There are a great many applications for resources. In fact, where you currently offer courses, you could find that resources offer efficient, on-demand support for workers when they face their challenges, and better equip them to be more immediately effective:
- New starters could be equipped with valuable information before they even join your company – not with training but with resources. From Day One, resources can guide and influence the way they learn about every major facet of the company, the job they will be doing and the colleagues they’ll be working with. Resources can provide on-demand access to recent new starters to share what they know, in a practical, not hypothetical, sense.
- Cultural assimilation is often left to the individual to work out. The nuances of culture (‘how things are done around here’) are often broad and complex. Resources that can be created in just a few minutes can be so powerful in guiding somebody from ‘naive’, through to ‘aware’ – and then to ‘savvy’ – in a few short steps. The benefit to the organisation will be that sophisticated and tacitly held understanding and navigation of the company culture becomes something that those making their way can recognise and attain, and then efficiently get things done.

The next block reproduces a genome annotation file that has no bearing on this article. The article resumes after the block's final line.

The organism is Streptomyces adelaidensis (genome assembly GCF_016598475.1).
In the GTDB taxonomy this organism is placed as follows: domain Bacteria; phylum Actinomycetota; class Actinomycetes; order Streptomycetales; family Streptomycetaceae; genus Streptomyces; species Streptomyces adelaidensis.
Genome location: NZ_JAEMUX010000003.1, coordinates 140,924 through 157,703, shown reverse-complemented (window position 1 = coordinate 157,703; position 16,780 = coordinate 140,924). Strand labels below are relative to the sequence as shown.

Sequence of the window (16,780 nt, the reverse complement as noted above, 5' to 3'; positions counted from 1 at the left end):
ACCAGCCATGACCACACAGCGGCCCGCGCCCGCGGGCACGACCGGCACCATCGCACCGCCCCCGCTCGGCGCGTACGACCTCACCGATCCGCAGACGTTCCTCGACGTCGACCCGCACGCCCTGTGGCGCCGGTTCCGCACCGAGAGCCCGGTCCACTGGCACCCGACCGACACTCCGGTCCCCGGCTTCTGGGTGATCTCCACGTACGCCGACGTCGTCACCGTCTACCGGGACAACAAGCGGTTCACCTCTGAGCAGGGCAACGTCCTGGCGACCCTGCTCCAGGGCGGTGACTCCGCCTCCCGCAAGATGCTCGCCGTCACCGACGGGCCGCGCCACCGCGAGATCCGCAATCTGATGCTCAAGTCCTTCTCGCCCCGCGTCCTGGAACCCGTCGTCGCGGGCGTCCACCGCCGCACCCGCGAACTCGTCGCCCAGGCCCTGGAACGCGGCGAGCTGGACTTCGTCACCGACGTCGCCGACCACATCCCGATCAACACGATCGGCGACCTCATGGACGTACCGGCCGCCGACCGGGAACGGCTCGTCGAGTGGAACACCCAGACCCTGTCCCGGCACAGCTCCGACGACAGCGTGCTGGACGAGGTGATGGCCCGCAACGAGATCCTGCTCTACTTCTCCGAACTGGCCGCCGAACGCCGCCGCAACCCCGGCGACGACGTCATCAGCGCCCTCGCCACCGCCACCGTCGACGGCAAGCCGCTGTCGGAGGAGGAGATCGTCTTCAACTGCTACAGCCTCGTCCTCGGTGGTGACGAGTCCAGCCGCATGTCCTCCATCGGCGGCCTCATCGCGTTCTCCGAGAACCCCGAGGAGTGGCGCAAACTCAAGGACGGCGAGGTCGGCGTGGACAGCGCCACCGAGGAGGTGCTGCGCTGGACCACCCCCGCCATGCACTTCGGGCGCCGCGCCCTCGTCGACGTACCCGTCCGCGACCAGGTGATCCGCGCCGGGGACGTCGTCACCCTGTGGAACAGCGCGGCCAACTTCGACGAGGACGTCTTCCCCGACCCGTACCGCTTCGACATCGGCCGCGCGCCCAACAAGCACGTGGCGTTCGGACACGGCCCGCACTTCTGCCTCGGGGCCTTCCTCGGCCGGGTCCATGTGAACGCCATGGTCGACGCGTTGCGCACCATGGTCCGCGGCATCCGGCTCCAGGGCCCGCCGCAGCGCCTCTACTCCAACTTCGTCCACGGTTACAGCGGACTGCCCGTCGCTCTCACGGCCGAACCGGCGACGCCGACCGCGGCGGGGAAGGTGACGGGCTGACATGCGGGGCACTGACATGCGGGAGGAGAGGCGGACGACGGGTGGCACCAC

- Career management is rarely as simple as: do these things and you’ll be promoted in 6 months. Today, it takes an appreciation of the organisation’s context; the development of transferable skills; skillful self-promotion; and the demonstration of the requisite capabilities. With this in mind, providing resources with tools, hints and tips, alongside actual career stories can show well-trodden paths and unpack what it takes to actively manage a career journey.
- Emerging leaders generally get frustrated by the lack of opportunities to learn about what they need to do to prepare for the role. It’s a Catch 22: you need to be a manager to attend the training but you can’t be a manager until you know what to do. Resources help to unpack what leaders do; what skills to develop; and how to demonstrate readiness. This can be light-touch but so impactful.
- Managers could find resources that answer their questions; guide them in new and tricky situations; share lessons from more experienced managers; and provide tips for operating and influencing diverse stakeholders at their company. In fact, in the same way as websites such as Fast Company and Forbes provide valuable and practical insights, you can create a manager channel of resources that can potentially influence the way managers both learn about their roles and operate day-to-day.